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Unformatted text preview: ‘‘With Great Power Comes Great Responsibility’’: Cold War Culture and the Birth of Marvel Comics R O B E RT G E N T E R T HE LATE 1950 S WERE A DIFFICULT TIME FOR COMIC BOOK PUBLISHERS IN America. Having faced a litany of charges from politicians and parental groups concerning the allegedly corrupting influence of comic books on American youth, publishers were forced to introduce new and less controversial genres in hopes of boosting declining sales. From the political attack levied by Senator Estes Kefauver in 1954 to the self-imposed comic book code introduced that same year, comic books were in serious trouble. The so-called ‘‘silver age’’ of comic books began in the late 1950s when National Comics, in the face of these restrictive comic book codes, revived a number of its original super- heroes from the late 1930s. In particular, National Comics found suc- cess with a series called The Justice League of America , which united several popular figures such as Batman and Superman from the ‘‘golden age’’ of comics. This return to stories about costumed superheroes was an obvious retreat from the more realistic genres of crime and gangster stories that had produced such harsh criticism. Inspired by National’s idea, rival publisher Martin Goodman of Timely Comics ushered in the self-proclaimed ‘‘Marvel Age of Comics’’ when he asked his editor Stan Lee to design a superhero team to outdo The Justice League . 1 Collaborating with artist Jack Kirby, Lee published the first issue of The Fantastic Four in 1961, a series depicting the transformation of four ordinary individuals through exposure to cosmic rays into superheroes. In The Origins of Marvel Comics , Lee explains that his desire was to create ‘‘a team such as comicdom had never known’’ The Journal of Popular Culture , Vol. 40, No. 6, 2007 r 2007, Copyright the Authors Journal compilation r 2007, Blackwell Publishing, Inc. 953 (17). To do so, he decided that ‘‘the characters would be the kind of characters [he] could personally relate to; they’d be flesh and blood, they’d have their faults and foibles’’ (17). The result was a revolution in the comic book industry that transformed the mildly successful Timely Comics into the popular franchise known as Marvel Comics. Following the success of his new team, Lee created a slew of immensely popular comics including The Incredible Hulk and The Amazing Spider-Man . The difference, however, between these new superheroes and the ones from before and the difference between Lee and his competitors was that Marvel comics focused not only upon the wondrous abilities of its characters, but also upon the lived reality of the superheroes them- selves, that is, upon the ways in which the mundane problems of human existence interfered with their crimefighting abilities. Whether it was Spider-Man’s difficulties with his classmates at school or Iron Man’s persistent problems with women, the new Marvel superheroes...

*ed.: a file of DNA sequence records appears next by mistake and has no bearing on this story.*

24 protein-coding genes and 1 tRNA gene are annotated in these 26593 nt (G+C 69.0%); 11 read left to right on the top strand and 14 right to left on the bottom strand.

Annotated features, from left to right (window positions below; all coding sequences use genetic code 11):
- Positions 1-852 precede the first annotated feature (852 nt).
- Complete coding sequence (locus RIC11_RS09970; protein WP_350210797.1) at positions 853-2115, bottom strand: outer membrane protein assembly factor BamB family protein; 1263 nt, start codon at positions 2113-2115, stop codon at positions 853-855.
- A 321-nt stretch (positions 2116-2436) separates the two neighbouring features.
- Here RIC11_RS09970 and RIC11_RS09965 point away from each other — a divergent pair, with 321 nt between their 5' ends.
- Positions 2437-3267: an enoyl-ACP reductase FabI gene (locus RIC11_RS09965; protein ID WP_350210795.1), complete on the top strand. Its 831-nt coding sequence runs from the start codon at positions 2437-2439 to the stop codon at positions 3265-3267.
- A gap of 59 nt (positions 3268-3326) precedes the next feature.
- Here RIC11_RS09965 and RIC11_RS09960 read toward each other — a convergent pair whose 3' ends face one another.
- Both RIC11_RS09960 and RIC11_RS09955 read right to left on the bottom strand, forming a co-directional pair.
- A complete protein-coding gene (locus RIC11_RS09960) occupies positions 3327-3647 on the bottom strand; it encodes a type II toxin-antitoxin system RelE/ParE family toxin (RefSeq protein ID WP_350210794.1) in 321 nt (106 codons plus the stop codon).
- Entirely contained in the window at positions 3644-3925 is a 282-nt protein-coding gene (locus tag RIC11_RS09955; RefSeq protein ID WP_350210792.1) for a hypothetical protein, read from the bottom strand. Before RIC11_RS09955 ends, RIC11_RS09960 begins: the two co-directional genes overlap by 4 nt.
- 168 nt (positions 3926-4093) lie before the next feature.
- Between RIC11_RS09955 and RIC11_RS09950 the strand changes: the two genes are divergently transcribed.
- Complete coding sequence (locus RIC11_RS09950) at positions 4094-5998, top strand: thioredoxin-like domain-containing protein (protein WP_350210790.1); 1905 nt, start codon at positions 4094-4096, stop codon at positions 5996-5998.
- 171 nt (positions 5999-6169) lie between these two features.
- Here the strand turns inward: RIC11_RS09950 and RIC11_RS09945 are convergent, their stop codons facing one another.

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- Spring '08
- Cold War, Stan Lee, Marvel Comics, Cold War Culture